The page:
IT Brief New Zealand - Technology news for CIOs & IT decision-makers
Story image
Tue, 29th May 2012
FYI, this story is more than a year old

The soon-to-be-renamed New Zealand Computer Society (NZCS) has released the full version of its Cloud Computing Code of Practice, giving vendors two months to become familiar with the document before opening up the application process.

The so-called ‘CloudCode' is a voluntary standard for cloud computing providers, allowing organisations to submit self-assessed disclosure statements covering practices like ownership of data, security, data location, and backup - maintenance.

The goal is to demystify cloud computing by defining in plain English what cloud computing is and how it is purchased, and to offer certainty to end users by providing a benchmark for providers and their services.

In an address to the Cloud Computing Summit in Auckland today, CloudCode project co-ordinator Joy Cottle stated that in addition to making the document easy for users to read, it had to be easy for providers to fill out.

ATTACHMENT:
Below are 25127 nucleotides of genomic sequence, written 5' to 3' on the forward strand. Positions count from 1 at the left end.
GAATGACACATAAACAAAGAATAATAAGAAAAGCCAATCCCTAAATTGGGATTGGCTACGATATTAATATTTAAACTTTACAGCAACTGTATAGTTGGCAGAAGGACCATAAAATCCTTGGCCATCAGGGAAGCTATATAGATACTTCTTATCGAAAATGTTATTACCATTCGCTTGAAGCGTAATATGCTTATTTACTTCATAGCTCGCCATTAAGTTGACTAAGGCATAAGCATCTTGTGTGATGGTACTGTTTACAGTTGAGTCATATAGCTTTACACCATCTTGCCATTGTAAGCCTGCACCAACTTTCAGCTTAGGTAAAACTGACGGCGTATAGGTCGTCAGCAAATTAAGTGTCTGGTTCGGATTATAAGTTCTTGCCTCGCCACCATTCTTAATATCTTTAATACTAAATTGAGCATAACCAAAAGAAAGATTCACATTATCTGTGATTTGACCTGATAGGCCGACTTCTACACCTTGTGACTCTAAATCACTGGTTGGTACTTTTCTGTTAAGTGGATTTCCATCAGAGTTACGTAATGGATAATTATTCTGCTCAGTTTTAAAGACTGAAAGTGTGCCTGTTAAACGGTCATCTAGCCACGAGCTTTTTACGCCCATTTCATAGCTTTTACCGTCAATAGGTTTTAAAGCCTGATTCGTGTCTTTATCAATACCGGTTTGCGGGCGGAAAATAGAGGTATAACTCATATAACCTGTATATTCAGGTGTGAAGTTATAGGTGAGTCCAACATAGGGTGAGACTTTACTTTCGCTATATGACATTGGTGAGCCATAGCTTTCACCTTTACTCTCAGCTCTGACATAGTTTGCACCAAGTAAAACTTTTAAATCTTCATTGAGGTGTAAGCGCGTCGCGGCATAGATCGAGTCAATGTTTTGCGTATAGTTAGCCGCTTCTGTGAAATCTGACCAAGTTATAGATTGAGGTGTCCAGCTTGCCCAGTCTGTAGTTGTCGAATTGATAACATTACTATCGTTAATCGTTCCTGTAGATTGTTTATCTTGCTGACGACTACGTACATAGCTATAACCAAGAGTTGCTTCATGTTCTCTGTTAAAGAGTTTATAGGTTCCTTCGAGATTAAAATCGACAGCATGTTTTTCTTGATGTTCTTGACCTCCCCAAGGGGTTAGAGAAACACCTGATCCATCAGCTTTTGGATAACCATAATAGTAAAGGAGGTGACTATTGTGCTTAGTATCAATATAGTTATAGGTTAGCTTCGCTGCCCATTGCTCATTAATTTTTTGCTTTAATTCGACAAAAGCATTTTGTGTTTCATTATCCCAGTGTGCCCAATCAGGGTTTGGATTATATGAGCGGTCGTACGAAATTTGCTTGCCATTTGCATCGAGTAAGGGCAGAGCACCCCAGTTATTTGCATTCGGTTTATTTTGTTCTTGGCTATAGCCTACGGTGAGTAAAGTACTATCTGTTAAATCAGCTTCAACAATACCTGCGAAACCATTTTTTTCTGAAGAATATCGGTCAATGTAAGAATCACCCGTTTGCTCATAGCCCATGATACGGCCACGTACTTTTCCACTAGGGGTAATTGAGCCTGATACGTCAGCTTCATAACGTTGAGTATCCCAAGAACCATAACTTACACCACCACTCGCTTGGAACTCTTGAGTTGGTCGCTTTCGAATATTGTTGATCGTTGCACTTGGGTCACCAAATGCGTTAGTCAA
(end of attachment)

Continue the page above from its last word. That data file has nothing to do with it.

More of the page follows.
"All the disclosure statements are pre-formatted, brief, and free from jargon,” Cottle says.

For example, under ‘Ownership of Information', providers are required to respond to the statement, ‘we do/do not claim ownership of any data uploaded to our service'. If a statement is inapplicable to the particular service being offered, the applicant can request to have it removed or amended.

Once accepted, the submissions will be posted to the CloudCode website, allowing end users to compare what's on offer from different vendors. Applicants will also be sent a CloudCode logo which can be displayed on their own websites.

With applications due to open on July 30, NZCS is now looking at producing appropriate marketing material defining the questions end users should be asking cloud providers, working out how much the CloudCode will cost to maintain, and how that cost should be borne, and establishing a disputes process to accompany the CloudCode.

More than 250 individuals and organisations around the country have contributed to developing the code, which Cottle says has also attracted significant attention overseas.